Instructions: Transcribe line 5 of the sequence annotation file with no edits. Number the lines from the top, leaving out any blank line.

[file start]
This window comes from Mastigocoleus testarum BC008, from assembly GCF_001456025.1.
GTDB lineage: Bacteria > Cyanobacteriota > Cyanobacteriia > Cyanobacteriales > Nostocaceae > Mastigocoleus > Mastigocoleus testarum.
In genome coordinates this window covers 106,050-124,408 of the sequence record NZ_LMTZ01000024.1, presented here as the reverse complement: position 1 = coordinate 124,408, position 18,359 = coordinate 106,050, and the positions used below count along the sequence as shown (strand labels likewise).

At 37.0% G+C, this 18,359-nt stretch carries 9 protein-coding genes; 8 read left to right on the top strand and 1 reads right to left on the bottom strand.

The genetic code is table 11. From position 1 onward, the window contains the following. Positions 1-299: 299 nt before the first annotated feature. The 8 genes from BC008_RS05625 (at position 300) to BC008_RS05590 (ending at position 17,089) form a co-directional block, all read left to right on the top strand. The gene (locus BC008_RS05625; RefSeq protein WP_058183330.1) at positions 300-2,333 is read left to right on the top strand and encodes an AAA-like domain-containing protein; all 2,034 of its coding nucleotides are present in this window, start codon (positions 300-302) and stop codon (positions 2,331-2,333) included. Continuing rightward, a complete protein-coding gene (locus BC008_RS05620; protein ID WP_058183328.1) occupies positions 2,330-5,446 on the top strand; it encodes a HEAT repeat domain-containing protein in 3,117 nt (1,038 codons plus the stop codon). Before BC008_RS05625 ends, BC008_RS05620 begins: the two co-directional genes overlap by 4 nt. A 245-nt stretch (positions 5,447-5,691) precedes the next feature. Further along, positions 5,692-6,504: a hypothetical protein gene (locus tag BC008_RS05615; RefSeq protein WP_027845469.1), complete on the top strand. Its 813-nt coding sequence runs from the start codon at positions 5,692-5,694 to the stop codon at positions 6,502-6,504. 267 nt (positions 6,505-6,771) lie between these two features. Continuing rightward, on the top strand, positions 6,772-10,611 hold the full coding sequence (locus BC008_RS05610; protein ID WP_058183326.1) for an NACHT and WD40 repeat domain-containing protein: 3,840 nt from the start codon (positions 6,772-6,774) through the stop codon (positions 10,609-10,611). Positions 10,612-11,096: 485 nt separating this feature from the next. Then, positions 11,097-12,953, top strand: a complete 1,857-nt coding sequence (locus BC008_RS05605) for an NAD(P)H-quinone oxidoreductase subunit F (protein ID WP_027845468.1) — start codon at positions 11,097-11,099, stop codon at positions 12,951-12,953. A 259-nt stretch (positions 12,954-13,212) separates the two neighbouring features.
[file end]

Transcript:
The genetic code is table 11. From position 1 onward, the window contains the following. Positions 1-299: 299 nt before the first annotated feature. The 8 genes from BC008_RS05625 (at position 300) to BC008_RS05590 (ending at position 17,089) form a co-directional block, all read left to right on the top strand. The gene (locus BC008_RS05625; RefSeq protein WP_058183330.1) at positions 300-2,333 is read left to right on the top strand and encodes an AAA-like domain-containing protein; all 2,034 of its coding nucleotides are present in this window, start codon (positions 300-302) and stop codon (positions 2,331-2,333) included. Continuing rightward, a complete protein-coding gene (locus BC008_RS05620; protein ID WP_058183328.1) occupies positions 2,330-5,446 on the top strand; it encodes a HEAT repeat domain-containing protein in 3,117 nt (1,038 codons plus the stop codon). Before BC008_RS05625 ends, BC008_RS05620 begins: the two co-directional genes overlap by 4 nt. A 245-nt stretch (positions 5,447-5,691) precedes the next feature. Further along, positions 5,692-6,504: a hypothetical protein gene (locus tag BC008_RS05615; RefSeq protein WP_027845469.1), complete on the top strand. Its 813-nt coding sequence runs from the start codon at positions 5,692-5,694 to the stop codon at positions 6,502-6,504. 267 nt (positions 6,505-6,771) lie between these two features. Continuing rightward, on the top strand, positions 6,772-10,611 hold the full coding sequence (locus BC008_RS05610; protein ID WP_058183326.1) for an NACHT and WD40 repeat domain-containing protein: 3,840 nt from the start codon (positions 6,772-6,774) through the stop codon (positions 10,609-10,611). Positions 10,612-11,096: 485 nt separating this feature from the next. Then, positions 11,097-12,953, top strand: a complete 1,857-nt coding sequence (locus BC008_RS05605) for an NAD(P)H-quinone oxidoreductase subunit F (protein ID WP_027845468.1) — start codon at positions 11,097-11,099, stop codon at positions 12,951-12,953. A 259-nt stretch (positions 12,954-13,212) separates the two neighbouring features.